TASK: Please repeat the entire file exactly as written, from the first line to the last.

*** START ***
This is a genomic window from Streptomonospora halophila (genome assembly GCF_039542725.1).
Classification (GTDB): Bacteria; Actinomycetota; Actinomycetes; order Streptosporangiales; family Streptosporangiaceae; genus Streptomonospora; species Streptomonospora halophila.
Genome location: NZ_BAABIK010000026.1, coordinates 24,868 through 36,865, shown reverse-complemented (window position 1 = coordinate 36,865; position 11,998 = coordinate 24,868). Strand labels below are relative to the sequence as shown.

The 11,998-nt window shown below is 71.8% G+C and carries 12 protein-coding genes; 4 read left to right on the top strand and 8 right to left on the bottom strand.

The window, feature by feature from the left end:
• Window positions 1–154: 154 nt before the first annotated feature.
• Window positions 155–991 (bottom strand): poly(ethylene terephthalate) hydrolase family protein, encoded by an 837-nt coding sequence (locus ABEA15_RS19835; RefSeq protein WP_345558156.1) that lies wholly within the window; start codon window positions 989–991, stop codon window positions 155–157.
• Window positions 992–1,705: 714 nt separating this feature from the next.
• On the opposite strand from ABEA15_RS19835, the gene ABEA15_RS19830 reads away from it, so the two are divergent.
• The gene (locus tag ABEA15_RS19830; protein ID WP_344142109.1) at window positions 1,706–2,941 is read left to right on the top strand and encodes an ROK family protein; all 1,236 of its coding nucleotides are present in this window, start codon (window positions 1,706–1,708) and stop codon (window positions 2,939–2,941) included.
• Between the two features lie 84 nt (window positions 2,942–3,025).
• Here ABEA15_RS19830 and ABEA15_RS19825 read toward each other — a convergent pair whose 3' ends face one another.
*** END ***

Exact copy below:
This is a genomic window from Streptomonospora halophila (genome assembly GCF_039542725.1).
Classification (GTDB): Bacteria; Actinomycetota; Actinomycetes; order Streptosporangiales; family Streptosporangiaceae; genus Streptomonospora; species Streptomonospora halophila.
Genome location: NZ_BAABIK010000026.1, coordinates 24,868 through 36,865, shown reverse-complemented (window position 1 = coordinate 36,865; position 11,998 = coordinate 24,868). Strand labels below are relative to the sequence as shown.

The 11,998-nt window shown below is 71.8% G+C and carries 12 protein-coding genes; 4 read left to right on the top strand and 8 right to left on the bottom strand.

The window, feature by feature from the left end:
• Window positions 1–154: 154 nt before the first annotated feature.
• Window positions 155–991 (bottom strand): poly(ethylene terephthalate) hydrolase family protein, encoded by an 837-nt coding sequence (locus ABEA15_RS19835; RefSeq protein WP_345558156.1) that lies wholly within the window; start codon window positions 989–991, stop codon window positions 155–157.
• Window positions 992–1,705: 714 nt separating this feature from the next.
• On the opposite strand from ABEA15_RS19835, the gene ABEA15_RS19830 reads away from it, so the two are divergent.
• The gene (locus tag ABEA15_RS19830; protein ID WP_344142109.1) at window positions 1,706–2,941 is read left to right on the top strand and encodes an ROK family protein; all 1,236 of its coding nucleotides are present in this window, start codon (window positions 1,706–1,708) and stop codon (window positions 2,939–2,941) included.
• Between the two features lie 84 nt (window positions 2,942–3,025).
• Here ABEA15_RS19830 and ABEA15_RS19825 read toward each other — a convergent pair whose 3' ends face one another.